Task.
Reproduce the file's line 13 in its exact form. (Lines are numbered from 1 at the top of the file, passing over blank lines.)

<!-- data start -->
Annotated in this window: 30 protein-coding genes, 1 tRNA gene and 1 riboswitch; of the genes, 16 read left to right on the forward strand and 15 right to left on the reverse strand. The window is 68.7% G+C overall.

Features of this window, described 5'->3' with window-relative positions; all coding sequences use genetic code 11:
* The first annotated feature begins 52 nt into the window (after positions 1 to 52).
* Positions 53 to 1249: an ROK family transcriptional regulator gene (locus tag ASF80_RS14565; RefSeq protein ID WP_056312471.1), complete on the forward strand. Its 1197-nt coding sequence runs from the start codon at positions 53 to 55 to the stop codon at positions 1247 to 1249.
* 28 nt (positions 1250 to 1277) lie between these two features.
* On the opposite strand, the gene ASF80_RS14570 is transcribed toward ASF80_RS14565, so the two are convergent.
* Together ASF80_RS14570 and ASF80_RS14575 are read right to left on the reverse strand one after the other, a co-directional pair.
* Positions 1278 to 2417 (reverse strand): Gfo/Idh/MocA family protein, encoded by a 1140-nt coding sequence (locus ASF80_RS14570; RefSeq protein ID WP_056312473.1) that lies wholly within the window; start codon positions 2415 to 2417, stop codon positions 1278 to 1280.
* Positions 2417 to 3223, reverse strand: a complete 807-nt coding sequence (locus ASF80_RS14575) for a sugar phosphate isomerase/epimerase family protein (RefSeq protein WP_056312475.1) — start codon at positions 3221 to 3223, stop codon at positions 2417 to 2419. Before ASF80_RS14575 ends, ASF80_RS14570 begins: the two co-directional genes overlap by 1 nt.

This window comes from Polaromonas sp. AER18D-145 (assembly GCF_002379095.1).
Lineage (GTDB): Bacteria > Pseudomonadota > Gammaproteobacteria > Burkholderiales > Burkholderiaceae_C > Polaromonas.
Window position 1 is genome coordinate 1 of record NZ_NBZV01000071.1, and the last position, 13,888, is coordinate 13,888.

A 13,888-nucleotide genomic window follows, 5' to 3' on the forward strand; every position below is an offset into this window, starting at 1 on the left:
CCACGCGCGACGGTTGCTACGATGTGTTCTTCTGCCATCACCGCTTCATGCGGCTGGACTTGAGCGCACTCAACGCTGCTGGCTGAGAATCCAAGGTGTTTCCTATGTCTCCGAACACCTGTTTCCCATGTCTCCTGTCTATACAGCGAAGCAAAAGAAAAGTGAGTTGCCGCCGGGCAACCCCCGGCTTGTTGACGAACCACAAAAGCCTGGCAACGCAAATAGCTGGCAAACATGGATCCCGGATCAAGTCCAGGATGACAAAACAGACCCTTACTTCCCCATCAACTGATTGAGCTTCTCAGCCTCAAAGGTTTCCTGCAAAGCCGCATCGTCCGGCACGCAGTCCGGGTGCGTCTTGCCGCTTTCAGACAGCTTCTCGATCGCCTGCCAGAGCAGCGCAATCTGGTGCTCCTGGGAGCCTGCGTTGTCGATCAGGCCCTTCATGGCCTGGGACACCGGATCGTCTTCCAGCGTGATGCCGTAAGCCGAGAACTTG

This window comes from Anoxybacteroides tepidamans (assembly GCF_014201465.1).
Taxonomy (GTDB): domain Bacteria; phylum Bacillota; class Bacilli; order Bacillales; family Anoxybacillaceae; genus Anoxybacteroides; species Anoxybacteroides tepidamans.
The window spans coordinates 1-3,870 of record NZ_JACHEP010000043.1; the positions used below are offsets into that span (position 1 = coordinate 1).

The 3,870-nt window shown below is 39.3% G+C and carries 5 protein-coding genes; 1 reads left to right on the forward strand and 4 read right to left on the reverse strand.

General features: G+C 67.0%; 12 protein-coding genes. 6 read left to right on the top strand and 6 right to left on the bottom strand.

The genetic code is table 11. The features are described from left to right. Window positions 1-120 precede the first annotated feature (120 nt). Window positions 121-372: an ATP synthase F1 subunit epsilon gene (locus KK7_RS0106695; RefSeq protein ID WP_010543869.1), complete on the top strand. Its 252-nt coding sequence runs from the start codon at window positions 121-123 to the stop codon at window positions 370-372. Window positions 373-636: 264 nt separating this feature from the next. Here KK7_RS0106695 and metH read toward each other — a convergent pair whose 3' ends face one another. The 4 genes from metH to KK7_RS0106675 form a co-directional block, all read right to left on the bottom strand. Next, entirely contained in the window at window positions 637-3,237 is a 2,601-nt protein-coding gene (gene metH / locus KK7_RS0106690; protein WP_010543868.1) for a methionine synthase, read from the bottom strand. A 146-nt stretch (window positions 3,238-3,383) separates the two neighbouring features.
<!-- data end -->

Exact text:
A 13,888-nucleotide genomic window follows, 5' to 3' on the forward strand; every position below is an offset into this window, starting at 1 on the left: